I’ve done a bunch of very different stuff with very different people, and I would like to get back to doing more of that. Whether hip-hip, pop, black metal, noise, techno, roots music or what have you, I’ve learned that there is some great fun to be had, great people to meet, a great deal to learn, and good music to be played.
What is your latest project? When will it be available and where can people in different parts of the world get it?
We’ve just done a few shows with Bushman’s Revenge and collaborated a bit with people like Susanne Sundfør and Kjetil Møster. It’s been great. The band has never sounded better. We’re going back to Japan soon, which I’m really looking forward to, and there’s been talk about a double vinyl live album at the end of the year on Runegrammofon.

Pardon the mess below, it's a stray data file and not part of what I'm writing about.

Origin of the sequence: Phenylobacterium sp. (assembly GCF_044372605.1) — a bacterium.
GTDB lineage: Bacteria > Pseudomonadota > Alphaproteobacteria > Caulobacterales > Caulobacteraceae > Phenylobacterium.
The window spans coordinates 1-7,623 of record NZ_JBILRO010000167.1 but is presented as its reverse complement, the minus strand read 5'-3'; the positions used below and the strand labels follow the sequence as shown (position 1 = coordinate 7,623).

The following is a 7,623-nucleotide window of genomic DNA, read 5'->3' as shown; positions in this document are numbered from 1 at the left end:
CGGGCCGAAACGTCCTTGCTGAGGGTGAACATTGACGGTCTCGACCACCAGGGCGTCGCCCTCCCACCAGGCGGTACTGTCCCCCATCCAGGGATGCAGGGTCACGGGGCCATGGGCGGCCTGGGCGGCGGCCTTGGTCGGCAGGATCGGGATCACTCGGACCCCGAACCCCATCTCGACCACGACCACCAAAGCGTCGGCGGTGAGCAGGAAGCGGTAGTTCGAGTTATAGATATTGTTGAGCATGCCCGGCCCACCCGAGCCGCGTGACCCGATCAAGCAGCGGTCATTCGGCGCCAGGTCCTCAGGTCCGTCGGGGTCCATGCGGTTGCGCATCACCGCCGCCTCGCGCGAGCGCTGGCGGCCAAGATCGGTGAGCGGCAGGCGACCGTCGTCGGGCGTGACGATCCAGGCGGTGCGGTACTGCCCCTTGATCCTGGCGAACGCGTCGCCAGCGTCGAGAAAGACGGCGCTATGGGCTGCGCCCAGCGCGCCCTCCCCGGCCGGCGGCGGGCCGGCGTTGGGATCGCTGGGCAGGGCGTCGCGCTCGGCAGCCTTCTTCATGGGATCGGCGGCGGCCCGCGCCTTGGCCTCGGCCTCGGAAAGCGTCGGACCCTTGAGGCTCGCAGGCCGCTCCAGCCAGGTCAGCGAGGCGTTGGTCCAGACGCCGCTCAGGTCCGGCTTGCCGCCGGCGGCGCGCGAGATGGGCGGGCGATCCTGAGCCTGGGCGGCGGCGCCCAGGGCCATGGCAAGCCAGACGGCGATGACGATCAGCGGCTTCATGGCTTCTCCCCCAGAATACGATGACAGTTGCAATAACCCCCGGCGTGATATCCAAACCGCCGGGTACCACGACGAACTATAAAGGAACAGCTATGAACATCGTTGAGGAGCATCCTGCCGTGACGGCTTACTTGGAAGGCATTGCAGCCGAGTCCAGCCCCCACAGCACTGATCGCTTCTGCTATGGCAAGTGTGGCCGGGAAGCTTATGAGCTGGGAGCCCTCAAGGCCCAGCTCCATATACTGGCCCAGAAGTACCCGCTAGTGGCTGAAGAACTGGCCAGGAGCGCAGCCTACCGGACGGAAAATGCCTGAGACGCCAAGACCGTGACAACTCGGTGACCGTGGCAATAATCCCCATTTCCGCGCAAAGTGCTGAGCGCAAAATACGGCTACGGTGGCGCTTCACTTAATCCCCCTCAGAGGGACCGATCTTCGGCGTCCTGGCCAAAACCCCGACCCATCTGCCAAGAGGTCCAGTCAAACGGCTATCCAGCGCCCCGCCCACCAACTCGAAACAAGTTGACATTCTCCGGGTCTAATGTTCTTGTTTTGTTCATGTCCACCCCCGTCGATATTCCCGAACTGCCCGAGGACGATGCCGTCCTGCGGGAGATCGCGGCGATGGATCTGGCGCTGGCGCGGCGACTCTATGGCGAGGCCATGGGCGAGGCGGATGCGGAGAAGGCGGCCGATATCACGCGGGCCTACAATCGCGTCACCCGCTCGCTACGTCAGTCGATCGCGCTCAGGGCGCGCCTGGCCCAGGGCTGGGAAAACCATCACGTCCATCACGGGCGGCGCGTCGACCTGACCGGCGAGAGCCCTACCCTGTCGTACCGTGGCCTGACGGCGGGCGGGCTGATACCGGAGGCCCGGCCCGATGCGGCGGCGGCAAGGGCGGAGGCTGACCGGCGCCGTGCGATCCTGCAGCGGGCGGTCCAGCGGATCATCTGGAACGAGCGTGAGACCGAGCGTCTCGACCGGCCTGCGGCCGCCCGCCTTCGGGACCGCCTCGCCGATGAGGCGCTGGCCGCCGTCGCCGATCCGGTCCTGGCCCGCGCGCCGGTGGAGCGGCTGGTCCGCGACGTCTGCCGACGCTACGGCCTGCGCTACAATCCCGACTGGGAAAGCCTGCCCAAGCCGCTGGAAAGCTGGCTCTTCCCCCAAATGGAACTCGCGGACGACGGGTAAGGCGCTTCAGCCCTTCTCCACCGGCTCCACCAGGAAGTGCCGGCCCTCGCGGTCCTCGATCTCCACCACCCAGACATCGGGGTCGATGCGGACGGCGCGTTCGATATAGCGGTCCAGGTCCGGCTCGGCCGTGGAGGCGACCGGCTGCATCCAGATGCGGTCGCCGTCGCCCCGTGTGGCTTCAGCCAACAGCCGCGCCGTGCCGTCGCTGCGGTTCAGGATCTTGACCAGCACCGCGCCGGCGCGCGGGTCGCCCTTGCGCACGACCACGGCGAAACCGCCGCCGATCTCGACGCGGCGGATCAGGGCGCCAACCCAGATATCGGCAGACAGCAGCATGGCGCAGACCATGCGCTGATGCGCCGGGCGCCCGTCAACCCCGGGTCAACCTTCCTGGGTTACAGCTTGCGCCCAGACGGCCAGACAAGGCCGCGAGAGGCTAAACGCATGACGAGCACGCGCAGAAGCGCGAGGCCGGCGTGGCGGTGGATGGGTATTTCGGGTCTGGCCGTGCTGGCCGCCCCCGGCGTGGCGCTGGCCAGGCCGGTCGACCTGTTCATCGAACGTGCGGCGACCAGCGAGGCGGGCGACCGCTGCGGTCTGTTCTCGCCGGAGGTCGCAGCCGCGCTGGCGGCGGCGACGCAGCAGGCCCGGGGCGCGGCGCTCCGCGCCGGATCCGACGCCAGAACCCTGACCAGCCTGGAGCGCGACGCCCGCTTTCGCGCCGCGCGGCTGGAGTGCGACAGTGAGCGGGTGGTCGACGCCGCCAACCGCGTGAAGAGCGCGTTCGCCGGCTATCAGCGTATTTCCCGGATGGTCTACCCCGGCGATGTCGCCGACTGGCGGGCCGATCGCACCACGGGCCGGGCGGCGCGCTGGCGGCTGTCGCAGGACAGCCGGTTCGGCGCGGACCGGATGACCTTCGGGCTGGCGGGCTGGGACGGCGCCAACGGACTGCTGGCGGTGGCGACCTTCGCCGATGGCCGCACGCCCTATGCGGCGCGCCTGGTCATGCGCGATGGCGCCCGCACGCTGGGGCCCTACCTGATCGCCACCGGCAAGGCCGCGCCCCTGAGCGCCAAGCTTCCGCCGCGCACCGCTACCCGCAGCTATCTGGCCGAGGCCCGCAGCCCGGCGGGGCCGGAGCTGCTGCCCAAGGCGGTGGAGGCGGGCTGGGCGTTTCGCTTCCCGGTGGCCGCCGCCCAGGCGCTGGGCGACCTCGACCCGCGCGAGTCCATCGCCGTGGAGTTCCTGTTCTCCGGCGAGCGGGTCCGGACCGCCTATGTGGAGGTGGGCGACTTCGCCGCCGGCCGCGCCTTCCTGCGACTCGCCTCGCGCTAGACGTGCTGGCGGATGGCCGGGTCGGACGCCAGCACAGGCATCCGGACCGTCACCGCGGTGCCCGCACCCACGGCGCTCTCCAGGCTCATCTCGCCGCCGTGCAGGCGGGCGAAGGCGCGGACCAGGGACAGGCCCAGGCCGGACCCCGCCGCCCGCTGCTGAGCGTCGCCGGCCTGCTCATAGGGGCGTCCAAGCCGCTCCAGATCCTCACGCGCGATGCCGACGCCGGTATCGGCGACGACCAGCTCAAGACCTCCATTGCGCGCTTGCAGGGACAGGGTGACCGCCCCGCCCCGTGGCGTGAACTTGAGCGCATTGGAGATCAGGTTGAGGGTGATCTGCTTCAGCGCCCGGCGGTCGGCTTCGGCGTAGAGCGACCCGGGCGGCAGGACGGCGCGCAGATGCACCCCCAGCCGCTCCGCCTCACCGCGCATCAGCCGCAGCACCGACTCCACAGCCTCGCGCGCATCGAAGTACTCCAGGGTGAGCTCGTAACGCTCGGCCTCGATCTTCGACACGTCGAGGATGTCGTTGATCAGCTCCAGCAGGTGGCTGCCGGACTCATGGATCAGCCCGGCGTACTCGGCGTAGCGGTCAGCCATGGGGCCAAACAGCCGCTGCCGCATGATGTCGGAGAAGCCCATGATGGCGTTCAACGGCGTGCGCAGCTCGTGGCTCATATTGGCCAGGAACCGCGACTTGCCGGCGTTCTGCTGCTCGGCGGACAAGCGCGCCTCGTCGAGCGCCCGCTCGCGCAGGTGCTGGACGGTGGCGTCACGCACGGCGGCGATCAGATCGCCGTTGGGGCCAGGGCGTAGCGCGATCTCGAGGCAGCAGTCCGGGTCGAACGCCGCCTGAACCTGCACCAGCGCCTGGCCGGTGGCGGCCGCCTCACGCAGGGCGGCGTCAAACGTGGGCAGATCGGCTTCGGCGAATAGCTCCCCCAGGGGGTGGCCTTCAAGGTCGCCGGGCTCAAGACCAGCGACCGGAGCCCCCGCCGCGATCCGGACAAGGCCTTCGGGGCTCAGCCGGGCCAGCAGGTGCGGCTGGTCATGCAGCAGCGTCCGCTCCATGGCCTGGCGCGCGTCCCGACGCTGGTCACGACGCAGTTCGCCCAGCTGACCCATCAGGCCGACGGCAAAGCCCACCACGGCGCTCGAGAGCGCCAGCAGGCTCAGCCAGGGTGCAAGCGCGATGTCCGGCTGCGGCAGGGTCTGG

My other band Grand General, with Ola Kvernberg and people from Mototpsycho, Goat the Head, and the Core will also be releasing its debut record on Runegrammofon in February.
The main Bushman’s Revenge album is A Little Bit of Big Bonanza [runegrammofon]We so much fun in the studio, and time, so we decided to record do a limited edition cover album, Never Mind The Botox, at the same time just for fun.
We’ll also be releasing a double vinyl live album within the end of the year, along with Grand General, my other band, on the same label.
I have a bunch of projects, but lately the big news is I’ve stopped using a pick. I’ve never played with my fingers before, but forgot to bring one a few weeks ago, and realized I came much closer to playing what I wanted without one. I was getting fed up with my own playing anyway—so now I’m a fingerpicker. I don’t have a clue what I’m doing, but I’ve been having more fun playing than ever.